Two of the finalists for the YALSA Excellence in Nonfiction Award.
The Port Chicago 50: Disaster, Mutiny, and the Fight for Civil Rights by Steve Sheinkin. Roaring Brook Press. 2014. Review copy from publisher.
The story of these fifty men is not just about allegations of mutiny and these fifty individuals; it is also bout the segregation of the Navy and other armed forces before and during World War II and the efforts to end it. It's about just what it meant, to have segregated troops, and institutionalized racism both within and without the armed forces. Segregation and racism, and the actions at Port Chicago and by the sailors, cannot be viewed in isolation of each other.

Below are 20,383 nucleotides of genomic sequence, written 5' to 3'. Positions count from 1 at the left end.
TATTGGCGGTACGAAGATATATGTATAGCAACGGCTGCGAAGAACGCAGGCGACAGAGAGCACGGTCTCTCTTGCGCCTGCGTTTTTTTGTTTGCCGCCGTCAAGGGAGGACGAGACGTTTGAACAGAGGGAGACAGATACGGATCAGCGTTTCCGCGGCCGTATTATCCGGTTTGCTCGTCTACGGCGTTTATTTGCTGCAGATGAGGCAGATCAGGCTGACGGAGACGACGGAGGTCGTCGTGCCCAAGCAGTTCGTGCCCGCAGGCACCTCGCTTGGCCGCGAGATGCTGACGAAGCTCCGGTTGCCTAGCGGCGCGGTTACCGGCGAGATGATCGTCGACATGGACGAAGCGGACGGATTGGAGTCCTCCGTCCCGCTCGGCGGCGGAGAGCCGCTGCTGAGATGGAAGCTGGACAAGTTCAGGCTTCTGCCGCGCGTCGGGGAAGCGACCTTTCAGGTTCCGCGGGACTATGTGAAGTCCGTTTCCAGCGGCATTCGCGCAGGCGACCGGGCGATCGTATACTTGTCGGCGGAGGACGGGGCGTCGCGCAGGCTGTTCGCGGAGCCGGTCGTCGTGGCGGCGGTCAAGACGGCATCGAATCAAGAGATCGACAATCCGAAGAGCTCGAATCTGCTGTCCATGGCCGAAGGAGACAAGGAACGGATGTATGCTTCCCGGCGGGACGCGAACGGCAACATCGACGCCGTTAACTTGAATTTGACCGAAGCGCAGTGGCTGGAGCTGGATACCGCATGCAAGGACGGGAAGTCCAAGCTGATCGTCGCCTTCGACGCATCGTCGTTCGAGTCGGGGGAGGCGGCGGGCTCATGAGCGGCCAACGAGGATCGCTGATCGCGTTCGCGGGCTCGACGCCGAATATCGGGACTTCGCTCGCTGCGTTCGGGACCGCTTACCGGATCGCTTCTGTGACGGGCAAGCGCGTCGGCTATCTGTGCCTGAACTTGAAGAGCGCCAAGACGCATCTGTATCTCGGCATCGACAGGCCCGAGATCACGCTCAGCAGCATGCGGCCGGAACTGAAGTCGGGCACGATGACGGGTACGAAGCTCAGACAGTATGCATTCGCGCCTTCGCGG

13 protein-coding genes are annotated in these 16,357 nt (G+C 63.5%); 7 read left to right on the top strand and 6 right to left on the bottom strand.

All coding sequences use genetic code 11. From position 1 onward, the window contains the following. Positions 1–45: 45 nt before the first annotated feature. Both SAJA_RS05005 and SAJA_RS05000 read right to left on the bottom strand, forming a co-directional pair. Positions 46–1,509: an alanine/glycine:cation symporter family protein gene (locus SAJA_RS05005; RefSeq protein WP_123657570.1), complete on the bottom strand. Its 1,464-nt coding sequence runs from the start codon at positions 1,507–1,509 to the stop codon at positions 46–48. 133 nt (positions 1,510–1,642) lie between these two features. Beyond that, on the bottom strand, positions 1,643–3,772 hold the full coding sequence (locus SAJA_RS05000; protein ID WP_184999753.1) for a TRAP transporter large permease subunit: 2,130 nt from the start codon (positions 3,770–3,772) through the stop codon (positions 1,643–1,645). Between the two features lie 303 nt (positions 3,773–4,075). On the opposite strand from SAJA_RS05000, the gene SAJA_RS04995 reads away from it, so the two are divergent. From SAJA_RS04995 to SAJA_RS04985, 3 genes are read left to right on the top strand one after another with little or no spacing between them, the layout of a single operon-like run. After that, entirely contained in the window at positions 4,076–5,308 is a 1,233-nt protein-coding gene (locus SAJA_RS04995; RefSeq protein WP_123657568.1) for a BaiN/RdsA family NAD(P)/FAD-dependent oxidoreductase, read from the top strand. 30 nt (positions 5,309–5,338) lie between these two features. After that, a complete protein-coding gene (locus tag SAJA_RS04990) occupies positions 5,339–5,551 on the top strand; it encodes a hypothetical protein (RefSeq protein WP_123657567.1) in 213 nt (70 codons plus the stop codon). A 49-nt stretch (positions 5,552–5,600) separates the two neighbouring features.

Laughing at My Nightmare
by Shane Burcaw. Roaring Brook Press. 2014. Review copy from publisher.
While Burcaw's memoir is uniquely about his own experiences, it's also universal. Starting middle school, worrying about making friends, anxious about a first kiss -- Burcaw isn't the first person to worry about these things. Burcaw is funny and blunt: he knows teen readers will wonder "but how does he go to the bathroom?" and so he addresses those questions. And the humor is such that will appeal to a lot of teen readers.
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© Elizabeth Burns of A Chair, A Fireplace & A Tea Cozy
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